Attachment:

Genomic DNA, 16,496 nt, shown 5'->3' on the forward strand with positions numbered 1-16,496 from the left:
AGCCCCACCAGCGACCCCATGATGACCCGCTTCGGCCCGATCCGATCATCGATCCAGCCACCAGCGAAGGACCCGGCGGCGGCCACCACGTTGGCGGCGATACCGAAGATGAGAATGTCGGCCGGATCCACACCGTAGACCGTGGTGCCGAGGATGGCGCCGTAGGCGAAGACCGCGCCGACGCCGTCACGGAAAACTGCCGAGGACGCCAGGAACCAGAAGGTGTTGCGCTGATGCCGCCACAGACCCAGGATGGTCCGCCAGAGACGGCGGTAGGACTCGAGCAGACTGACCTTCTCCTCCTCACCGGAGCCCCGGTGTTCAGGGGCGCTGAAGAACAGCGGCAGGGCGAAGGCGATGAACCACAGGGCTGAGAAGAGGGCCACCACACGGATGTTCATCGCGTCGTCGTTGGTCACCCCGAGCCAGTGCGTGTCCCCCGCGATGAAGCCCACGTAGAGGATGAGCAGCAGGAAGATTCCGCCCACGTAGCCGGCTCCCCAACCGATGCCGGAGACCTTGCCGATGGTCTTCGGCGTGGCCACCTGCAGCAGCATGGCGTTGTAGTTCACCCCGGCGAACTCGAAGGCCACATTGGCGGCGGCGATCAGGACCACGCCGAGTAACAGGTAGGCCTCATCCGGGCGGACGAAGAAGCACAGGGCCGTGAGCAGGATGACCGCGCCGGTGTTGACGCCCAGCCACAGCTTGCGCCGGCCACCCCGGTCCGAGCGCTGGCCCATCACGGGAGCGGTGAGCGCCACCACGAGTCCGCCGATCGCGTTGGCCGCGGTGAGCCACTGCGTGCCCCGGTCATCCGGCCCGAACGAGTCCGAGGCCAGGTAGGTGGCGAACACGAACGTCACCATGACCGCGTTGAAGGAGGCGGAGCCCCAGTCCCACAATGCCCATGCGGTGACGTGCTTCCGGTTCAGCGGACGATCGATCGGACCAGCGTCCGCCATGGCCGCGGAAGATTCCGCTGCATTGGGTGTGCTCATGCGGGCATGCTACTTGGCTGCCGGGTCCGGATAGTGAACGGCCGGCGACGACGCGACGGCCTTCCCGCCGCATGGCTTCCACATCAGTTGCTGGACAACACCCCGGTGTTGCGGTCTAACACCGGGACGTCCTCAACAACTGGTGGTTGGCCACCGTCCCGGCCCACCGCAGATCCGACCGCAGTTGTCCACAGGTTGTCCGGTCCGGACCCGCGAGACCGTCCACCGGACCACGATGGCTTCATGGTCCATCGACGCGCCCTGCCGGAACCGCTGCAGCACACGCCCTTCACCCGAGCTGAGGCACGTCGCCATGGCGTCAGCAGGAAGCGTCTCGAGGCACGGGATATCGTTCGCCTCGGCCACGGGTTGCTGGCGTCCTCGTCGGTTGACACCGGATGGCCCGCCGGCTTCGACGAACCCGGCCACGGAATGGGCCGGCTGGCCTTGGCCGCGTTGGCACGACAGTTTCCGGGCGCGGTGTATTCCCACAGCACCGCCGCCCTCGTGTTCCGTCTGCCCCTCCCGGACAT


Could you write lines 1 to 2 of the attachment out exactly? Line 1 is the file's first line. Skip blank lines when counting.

Genomic DNA, 16,496 nt, shown 5'->3' on the forward strand with positions numbered 1-16,496 from the left:
AGCCCCACCAGCGACCCCATGATGACCCGCTTCGGCCCGATCCGATCATCGATCCAGCCACCAGCGAAGGACCCGGCGGCGGCCACCACGTTGGCGGCGATACCGAAGATGAGAATGTCGGCCGGATCCACACCGTAGACCGTGGTGCCGAGGATGGCGCCGTAGGCGAAGACCGCGCCGACGCCGTCACGGAAAACTGCCGAGGACGCCAGGAACCAGAAGGTGTTGCGCTGATGCCGCCACAGACCCAGGATGGTCCGCCAGAGACGGCGGTAGGACTCGAGCAGACTGACCTTCTCCTCCTCACCGGAGCCCCGGTGTTCAGGGGCGCTGAAGAACAGCGGCAGGGCGAAGGCGATGAACCACAGGGCTGAGAAGAGGGCCACCACACGGATGTTCATCGCGTCGTCGTTGGTCACCCCGAGCCAGTGCGTGTCCCCCGCGATGAAGCCCACGTAGAGGATGAGCAGCAGGAAGATTCCGCCCACGTAGCCGGCTCCCCAACCGATGCCGGAGACCTTGCCGATGGTCTTCGGCGTGGCCACCTGCAGCAGCATGGCGTTGTAGTTCACCCCGGCGAACTCGAAGGCCACATTGGCGGCGGCGATCAGGACCACGCCGAGTAACAGGTAGGCCTCATCCGGGCGGACGAAGAAGCACAGGGCCGTGAGCAGGATGACCGCGCCGGTGTTGACGCCCAGCCACAGCTTGCGCCGGCCACCCCGGTCCGAGCGCTGGCCCATCACGGGAGCGGTGAGCGCCACCACGAGTCCGCCGATCGCGTTGGCCGCGGTGAGCCACTGCGTGCCCCGGTCATCCGGCCCGAACGAGTCCGAGGCCAGGTAGGTGGCGAACACGAACGTCACCATGACCGCGTTGAAGGAGGCGGAGCCCCAGTCCCACAATGCCCATGCGGTGACGTGCTTCCGGTTCAGCGGACGATCGATCGGACCAGCGTCCGCCATGGCCGCGGAAGATTCCGCTGCATTGGGTGTGCTCATGCGGGCATGCTACTTGGCTGCCGGGTCCGGATAGTGAACGGCCGGCGACGACGCGACGGCCTTCCCGCCGCATGGCTTCCACATCAGTTGCTGGACAACACCCCGGTGTTGCGGTCTAACACCGGGACGTCCTCAACAACTGGTGGTTGGCCACCGTCCCGGCCCACCGCAGATCCGACCGCAGTTGTCCACAGGTTGTCCGGTCCGGACCCGCGAGACCGTCCACCGGACCACGATGGCTTCATGGTCCATCGACGCGCCCTGCCGGAACCGCTGCAGCACACGCCCTTCACCCGAGCTGAGGCACGTCGCCATGGCGTCAGCAGGAAGCGTCTCGAGGCACGGGATATCGTTCGCCTCGGCCACGGGTTGCTGGCGTCCTCGTCGGTTGACACCGGATGGCCCGCCGGCTTCGACGAACCCGGCCACGGAATGGGCCGGCTGGCCTTGGCCGCGTTGGCACGACAGTTTCCGGGCGCGGTGTATTCCCACAGCACCGCCGCCCTCGTGTTCCGTCTGCCCCTCCCGGACAT